Some teams, you know they’re tanking. They dump salary, let G-League rejects and second-rounders have big minutes, sign just enough veteran salaries to get above the league’s salary floor, and go out there and suck the way everyone knows they’re destined to suck.
And then there are the 2019-20 Portland Trail Blazers, with Damian Lillard, CJ McCollum, and a 5-11 record good for 14th place in the Western Conference above only last week’s Achtung Panzer entrant, the Golden State Warriors.
The Blazers, on paper, shouldn’t be this bad. But there are clear signs that they are stealth tanking, convincing casual fans they’re trying to win now while in reality playing their way into a position where they’ll get a pick in the mid-to-late lottery and possibly win the jackpot for an impact player that will turn their fortunes around in a lot of the same ways the San Antonio Spurs did when they parlayed injuries to Sean Elliott and David Robinson into Tim Duncan in 1997.
Let’s start with the obvious, the greatest snow job pulled on the casuals in recent NBA history:
Carmelo Anthony Washed Up…On The Shores of the Willamette River
Carmelo Anthony is so washed that it has taken him exactly two games in a Blazers uniform to post a VORP of minus-0.1, a measurable non-rounding departure from zero to the negative side of the column.
He has minus-0.2 Win Shares. In two games. That’s -.151 WS/48, a mark so bad that it is the mirror image of Pat Connaughton (.150) on the Milwaukee Bucks and further into the negative than Myles Turner is into the positive (.143) for the Indiana Pacers this year.
A -4.1 VORP/82 is over 50 percent worse than Michael Olowokandi‘s worst-of-all-time NBA season he barfed out in 1999-2000. It is nearly twice as bad as Collin Sexton‘s rookie year in Cleveland, when Sexton was thrown to the wolves on a wretched Canton Charge team wearing Cavaliers uniforms and more or less told to figure it out for himself.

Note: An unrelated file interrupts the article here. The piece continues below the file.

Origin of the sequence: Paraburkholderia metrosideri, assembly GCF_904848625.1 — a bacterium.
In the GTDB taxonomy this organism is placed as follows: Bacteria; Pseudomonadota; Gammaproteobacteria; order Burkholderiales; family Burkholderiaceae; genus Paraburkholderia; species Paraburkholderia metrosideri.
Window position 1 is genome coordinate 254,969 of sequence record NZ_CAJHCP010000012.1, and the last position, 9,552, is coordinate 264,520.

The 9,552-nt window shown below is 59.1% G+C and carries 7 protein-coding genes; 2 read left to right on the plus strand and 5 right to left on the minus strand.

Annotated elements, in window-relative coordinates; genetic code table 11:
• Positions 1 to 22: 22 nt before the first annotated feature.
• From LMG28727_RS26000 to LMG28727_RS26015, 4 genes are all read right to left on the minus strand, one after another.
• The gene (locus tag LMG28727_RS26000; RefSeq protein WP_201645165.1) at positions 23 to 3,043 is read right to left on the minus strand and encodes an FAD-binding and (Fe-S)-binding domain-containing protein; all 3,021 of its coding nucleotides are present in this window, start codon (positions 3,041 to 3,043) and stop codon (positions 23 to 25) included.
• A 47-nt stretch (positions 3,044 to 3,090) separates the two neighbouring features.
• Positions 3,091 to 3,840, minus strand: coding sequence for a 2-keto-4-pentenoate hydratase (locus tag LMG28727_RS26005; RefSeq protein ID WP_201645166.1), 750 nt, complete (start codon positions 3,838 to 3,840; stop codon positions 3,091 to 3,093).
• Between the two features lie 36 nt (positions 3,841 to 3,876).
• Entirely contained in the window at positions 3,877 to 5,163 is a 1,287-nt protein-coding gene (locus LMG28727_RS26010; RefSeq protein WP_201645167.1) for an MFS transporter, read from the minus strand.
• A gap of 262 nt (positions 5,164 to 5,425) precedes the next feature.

And yes, it’s two games, but the moral of the story is what we already knew. Melo sucks. And if the Blazers are trying to lose games while selling tickets, that’s a fine way to do it. It’s the perfect con.
No Nurk? Call The…Oh, the Turk is in Boston.
Kanter averaged 13.1 points per game (fourth on the team behind Dame, CJ, and Nurk) and posted .196 WS/48 (Karl-Anthony Towns had .197 last year) and 2.1 VORP/82. Those are borderline All-Star advanced stats overall.
This year? The Blazers have…Hassan Whiteside. Whiteside is a big name for a team to trot out there so nobody knows they’re tanking.
Yes, Whiteside is posting .180 WS/48, mostly because he remains an otherworldly rebounder, but he’s posting pedestrian-for-him defensive advanced stats and actively taking things off the table offensively.
The Blazers would be better off with Enes Kanter helping the offense and not guarding anyone than they are with Whiteside not doing anything on offense and playing good-not-great defense.
Kent Baze Less
Kent Bazemore has never in his career been very good. He has topped 1 VORP just twice (on the bright side, at least he’s not in Melo/Andrew Wiggins territory of actually posting negative numbers relative to his former colleagues in the G-League), and his best season was 1.2.
But this year? He has negative Win Shares (-0.003 per 48) in 16 games so far. Not as bad as Melo, but still pretty atrocious.
He is following up a terrible 2019 campaign in Atlanta where he posted just .021 WS/48 and a negative (-0.1) VORP.
If he was ever good, he ain’t anymore. Perfect for a tank job.
The Road Forward for Portland
On the bright side, this is not a hopeless team. This is just a team with no depth behind its All-Star backcourt.
Getting Nurkic back is the first step. Getting rid of Melo (and Bazemore) during the next offseason, using their likely lottery pick on a 3-and-D frontcourt player, possibly signing a solid but low-priced defensive power forward, and boom, they’re right back to the tools that guided them to a 53-win record last year.
Some tanking teams need to go full Process to be good again. The Blazers just need to sort out a key injury and use the gift of a lottery pick—it’s worth noting that Portland has zero first-rounders currently owned by other teams at any point in the future—to get their high-priced stars some help.
This was a Western Conference Finals team a year ago and unlike the Warriors, this is still fundamentally a playoff roster, it’s just got injuries and steaming hot frontcourt garbage helping with one of the sneakiest tank jobs in the NBA this year.
NEXT WEEK: The Atlanta Hawks. O, John Collins, Where Art Thou?